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Allan, Norman Thomas (1909–1977)

by Evan Whitton

This article was published in Australian Dictionary of Biography, Volume 13, (MUP), 1993

Norman Thomas William Allan (1909-1977), police commissioner, was born on 3 June 1909 at Lithgow, New South Wales, son of Thomas Sorbie Allan, an ironroller from Scotland, and his native-born wife Florence Gertrude Lewis, née Price. The family moved to Sydney where Norman was educated at Haberfield Public School and became a junior telephone technician. Having been retrenched, he joined the State police force on probation on 18 September 1929 and was formally accepted the day after he had married Elsie Lillian Wild on 17 September 1930 at St David's Presbyterian Church, Haberfield.  

With grey eyes and a strong nose, Allan was 5 ft 11½ ins (181.6 cm) tall and weighed 11 st. 11 lb. (74.8 kg). Following a brief spell on the beat at Redfern, he prosecuted at Central Criminal Court from 1932 until transferred to headquarters in 1938. A Protestant and a Freemason, he was assistant from 1944 to three police commissioners, William MacKay (1935-48), J. F. Scott (1948-52) and Colin Delaney (1952-62). Promoted to the rank of inspector in 1948 and superintendent in 1956, he was commended for 'exceptional skill and ability' in securing the extradition and conviction of Stephen Leslie Bradley for the kidnapping and murder of Graeme Thorne.

A competent administrator, known as 'Norman the Foreman', Allan was acting deputy-commissioner in 1959 and became chief commissioner of police on 28 February 1962. With command over 5000 men, he could be paternalistic and charming, but also autocratic, pedantic and inconsiderate; he maddened his secretaries by changing his mind, found it difficult to delegate responsibility and was increasingly unable to cope with the media. He showed pride in his force, but his assertion—later that year—that the local police would not tolerate breaches of the liquor and gambling laws at Broken Hill engendered scepticism in parliament and the press. Allan believed that, by working with his men in the field, he kept in touch with underlying problems: he took personal charge of the investigation into the bizarre deaths of Gilbert Bogle and Margaret Chandler during the night of 31 December 1962, only to be as baffled as everyone else.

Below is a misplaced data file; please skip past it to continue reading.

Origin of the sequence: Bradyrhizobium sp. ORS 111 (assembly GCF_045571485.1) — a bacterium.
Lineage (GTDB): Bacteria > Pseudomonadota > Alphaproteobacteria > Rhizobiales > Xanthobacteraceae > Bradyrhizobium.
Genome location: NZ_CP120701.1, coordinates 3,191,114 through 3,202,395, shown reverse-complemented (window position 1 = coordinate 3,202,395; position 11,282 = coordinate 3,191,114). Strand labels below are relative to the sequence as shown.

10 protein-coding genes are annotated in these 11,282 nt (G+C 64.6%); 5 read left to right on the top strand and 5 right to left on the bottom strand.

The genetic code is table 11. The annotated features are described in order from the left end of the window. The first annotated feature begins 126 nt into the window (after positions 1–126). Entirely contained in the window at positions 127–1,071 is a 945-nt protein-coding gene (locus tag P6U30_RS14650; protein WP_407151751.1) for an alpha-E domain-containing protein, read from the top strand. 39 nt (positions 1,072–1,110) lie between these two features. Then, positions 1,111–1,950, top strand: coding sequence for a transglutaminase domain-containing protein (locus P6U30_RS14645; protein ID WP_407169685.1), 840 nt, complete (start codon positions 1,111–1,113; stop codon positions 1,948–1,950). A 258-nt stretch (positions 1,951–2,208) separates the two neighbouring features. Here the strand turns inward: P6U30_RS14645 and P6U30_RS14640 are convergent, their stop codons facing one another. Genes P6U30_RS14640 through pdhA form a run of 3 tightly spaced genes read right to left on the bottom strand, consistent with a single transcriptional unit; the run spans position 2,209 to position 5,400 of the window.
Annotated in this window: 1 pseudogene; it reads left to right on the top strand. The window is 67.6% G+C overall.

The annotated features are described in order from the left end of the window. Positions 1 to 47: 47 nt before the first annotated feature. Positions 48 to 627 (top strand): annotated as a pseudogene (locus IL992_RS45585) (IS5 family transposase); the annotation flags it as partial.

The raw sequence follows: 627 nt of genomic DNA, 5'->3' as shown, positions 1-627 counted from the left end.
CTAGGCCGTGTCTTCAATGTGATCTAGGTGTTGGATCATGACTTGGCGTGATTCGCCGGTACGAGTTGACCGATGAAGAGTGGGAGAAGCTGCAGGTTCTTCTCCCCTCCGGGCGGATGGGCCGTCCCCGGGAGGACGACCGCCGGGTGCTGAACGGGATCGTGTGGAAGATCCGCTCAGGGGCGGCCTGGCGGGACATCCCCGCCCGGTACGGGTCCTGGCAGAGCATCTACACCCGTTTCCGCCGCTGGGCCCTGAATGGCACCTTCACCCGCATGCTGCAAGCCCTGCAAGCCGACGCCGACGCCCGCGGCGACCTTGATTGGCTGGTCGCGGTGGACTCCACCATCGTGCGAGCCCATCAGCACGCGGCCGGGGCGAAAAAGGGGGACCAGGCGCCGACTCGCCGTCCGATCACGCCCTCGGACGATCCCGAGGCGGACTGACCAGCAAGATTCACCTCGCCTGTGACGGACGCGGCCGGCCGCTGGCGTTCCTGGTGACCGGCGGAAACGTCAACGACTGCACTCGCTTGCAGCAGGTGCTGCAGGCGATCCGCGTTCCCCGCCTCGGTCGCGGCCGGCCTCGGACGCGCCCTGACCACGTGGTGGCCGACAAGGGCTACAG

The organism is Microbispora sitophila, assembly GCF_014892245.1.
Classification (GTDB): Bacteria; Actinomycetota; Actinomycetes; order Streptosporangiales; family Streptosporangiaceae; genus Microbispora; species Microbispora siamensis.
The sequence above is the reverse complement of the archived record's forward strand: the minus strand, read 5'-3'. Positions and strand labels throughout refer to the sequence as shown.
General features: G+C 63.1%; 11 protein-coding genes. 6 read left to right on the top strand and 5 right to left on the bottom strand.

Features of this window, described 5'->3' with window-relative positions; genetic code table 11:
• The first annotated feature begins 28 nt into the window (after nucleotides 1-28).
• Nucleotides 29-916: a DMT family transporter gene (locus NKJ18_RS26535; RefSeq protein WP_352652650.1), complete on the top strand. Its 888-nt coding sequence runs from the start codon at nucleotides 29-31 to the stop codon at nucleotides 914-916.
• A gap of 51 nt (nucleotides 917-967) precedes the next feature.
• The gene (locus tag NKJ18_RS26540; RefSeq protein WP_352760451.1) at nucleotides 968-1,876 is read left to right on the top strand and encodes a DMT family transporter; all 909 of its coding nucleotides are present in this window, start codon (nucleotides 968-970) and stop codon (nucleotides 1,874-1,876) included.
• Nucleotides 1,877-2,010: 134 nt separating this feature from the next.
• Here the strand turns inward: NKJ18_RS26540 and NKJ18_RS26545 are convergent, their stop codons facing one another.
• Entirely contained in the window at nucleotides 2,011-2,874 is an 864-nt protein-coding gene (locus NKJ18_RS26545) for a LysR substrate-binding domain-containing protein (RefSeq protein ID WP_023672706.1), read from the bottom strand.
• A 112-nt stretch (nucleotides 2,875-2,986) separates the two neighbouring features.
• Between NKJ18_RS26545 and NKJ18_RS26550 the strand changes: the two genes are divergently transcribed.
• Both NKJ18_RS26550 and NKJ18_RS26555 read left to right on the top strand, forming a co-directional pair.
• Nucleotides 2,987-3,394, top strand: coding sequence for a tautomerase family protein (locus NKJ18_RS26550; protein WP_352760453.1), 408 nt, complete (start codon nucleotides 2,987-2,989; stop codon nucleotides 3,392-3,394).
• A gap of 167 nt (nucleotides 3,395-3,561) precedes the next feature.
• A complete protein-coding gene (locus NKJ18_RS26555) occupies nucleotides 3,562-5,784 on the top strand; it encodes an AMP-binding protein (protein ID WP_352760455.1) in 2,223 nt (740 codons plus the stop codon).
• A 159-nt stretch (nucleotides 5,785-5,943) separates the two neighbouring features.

Considering them to be the nearest approach to the man on the beat, Allan introduced additional motorcycle police who remained in radio contact with headquarters. He planned to have the finest equipment available, with every type of electronic device for crime detection, and secretly initiated illegal telephone interceptions about 1967. He upgraded police training and encouraged his men to take degrees or diplomas in law and criminology at the University of Sydney.